What would you say are the main challenges facing the airport parking industry?
The media portrayal of airport parking is almost always negative – unfortunately coverage of our industry is usually driven by events such as companies failing or negligent team members. Successfully parking and returning millions of cars each year just isn’t newsworthy.
But the fact is long-stay parking, as an alternative to ‘Kiss & Fly’ drop-offs from family or friends, has a significant role to play in cutting carbon emissions by reducing car journeys to and from airports. As an industry, we need to be better at making this known.
How is increasing passenger demand impacting airport parking? What are parking providers doing to respond to this?
Since Brexit, demand in the UK has not grown. Passenger numbers are up, but they are bolstered by inbound travellers who don’t need to park in the UK.
Where there is growth but limited supply, the industry often struggles to get planning consent for new parking land, so operators are increasing their use of block parking and, where budgets allow, multi-storey decking to increase capacity from the same footprint.
Another trend has been the rising use of ridesharing apps such as Uber – how has this affected the airport parking industry?
It’s clearly affected some airports in the US and has made its presence felt at Heathrow and Gatwick, to a small extent. But, in the UK, there’s no hard evidence yet of a switch from parking to ridesharing.
Stanley Robotics recently introduced autonomous parking robots at Lyon Airport in France – do you think we could see this sort of technology appear in more airport car parks?
Yes, Gatwick has announced trialling of something similar and we look forward to seeing the results of these tests.
For customers, this technology could lead to more drop off points within walking distance of the airport terminal and cars being shuttled away to store, which could save passenger transfer costs and car mover costs. However, many airports already face problems with congestion close to their terminals, so there is a traffic flow challenge that would need to be addressed before this benefit could be realised.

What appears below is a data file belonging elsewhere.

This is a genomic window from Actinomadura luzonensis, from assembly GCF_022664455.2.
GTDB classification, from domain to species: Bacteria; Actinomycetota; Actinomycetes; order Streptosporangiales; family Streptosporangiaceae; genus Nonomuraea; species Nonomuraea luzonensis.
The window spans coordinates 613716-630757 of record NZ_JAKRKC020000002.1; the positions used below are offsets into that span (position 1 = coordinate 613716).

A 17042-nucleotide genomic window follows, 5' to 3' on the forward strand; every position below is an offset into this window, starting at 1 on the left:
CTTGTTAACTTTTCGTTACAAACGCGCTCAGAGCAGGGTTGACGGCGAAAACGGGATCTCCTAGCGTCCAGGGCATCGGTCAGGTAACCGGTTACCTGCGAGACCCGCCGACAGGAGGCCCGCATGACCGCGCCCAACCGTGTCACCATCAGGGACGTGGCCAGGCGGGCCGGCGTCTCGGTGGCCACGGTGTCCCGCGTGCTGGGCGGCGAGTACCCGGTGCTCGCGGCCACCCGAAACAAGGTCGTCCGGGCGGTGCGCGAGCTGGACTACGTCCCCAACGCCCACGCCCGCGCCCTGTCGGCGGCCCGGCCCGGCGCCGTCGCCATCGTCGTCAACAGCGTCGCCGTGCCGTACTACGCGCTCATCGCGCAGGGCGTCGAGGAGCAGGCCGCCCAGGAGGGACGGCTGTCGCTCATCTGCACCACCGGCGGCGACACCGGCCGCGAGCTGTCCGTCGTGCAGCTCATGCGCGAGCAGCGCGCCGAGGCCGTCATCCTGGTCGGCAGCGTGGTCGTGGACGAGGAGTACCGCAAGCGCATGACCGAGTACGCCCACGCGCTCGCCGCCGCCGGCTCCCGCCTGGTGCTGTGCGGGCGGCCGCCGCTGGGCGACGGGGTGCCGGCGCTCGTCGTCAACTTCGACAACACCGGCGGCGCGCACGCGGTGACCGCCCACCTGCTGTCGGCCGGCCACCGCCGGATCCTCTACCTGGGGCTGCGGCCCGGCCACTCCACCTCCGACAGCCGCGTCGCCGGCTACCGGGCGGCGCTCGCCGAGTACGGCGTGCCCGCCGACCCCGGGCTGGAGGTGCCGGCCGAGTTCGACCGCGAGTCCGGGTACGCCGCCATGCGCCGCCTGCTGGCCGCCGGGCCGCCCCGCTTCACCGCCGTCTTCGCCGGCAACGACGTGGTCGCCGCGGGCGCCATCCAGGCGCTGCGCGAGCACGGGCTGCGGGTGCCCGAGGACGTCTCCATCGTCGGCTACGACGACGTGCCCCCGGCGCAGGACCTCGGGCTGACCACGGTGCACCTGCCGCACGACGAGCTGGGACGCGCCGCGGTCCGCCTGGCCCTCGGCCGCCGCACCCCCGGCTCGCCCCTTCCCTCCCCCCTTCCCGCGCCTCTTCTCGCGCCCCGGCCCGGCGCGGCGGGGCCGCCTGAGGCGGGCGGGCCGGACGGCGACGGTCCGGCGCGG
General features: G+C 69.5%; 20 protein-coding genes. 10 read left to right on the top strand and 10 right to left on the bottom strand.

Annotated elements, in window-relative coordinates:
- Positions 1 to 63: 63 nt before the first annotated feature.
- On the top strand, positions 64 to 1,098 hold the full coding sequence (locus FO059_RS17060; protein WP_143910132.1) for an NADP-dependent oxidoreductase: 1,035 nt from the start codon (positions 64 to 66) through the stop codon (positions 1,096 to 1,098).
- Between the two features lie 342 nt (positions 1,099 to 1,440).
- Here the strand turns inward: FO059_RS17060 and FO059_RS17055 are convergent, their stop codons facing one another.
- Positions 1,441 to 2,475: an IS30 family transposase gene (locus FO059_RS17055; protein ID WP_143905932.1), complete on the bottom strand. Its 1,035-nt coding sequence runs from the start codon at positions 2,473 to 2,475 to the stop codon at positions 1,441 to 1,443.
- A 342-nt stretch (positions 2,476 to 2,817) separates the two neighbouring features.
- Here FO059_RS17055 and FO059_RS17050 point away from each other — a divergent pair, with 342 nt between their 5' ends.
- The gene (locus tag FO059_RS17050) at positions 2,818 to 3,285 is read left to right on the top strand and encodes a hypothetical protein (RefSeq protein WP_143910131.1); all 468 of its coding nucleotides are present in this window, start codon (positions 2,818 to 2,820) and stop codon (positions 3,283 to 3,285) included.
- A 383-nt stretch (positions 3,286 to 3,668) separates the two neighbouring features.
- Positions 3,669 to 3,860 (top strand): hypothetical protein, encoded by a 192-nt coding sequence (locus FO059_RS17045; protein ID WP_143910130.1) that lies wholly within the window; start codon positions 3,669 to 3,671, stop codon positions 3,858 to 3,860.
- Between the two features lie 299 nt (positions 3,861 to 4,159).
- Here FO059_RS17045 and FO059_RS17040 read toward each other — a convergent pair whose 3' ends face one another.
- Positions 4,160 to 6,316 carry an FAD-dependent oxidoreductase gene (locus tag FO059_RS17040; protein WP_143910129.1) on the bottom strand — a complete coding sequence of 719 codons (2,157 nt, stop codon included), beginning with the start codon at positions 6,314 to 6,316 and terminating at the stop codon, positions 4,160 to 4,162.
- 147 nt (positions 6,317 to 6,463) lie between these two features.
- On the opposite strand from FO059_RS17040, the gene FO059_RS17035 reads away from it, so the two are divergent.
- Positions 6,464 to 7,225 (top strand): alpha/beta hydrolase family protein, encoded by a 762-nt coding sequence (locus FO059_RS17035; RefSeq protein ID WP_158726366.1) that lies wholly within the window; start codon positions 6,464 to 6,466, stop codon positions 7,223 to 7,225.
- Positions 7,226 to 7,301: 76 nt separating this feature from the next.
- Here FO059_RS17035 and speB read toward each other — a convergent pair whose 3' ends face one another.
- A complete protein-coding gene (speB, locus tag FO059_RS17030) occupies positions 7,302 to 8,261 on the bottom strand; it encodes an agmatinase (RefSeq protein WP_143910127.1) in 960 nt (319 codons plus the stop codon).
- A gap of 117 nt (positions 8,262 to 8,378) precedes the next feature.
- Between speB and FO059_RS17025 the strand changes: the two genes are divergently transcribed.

For companies that provide off-airport services, most use block parking techniques so autonomous technology could reduce car mover costs, but not the costs of transferring customers to their terminal, at least until autonomous buses come along!
Aside from autonomous robots, how else will technology help make airport parking more efficient in the future?
Electric transfer buses will help companies reduce their environmental footprint and energy costs and, looking even further ahead, self-drive vehicles will have a big impact on how we move customers around.
Technology plays a huge role in improving the service airport parking companies can offer customers. Often our biggest challenge is organising cars so that they are easily accessible when their owners return, so computer systems that help us to track and return cars are becoming smarter. This is even more important for meet-and-greet firms who aim to have vehicles ready to collect the second a customer leaves the terminal, but not too early.
Car care is another crucial issue, and vision systems that give customers confidence that their cars have been returned in the condition they were delivered are developing all of the time.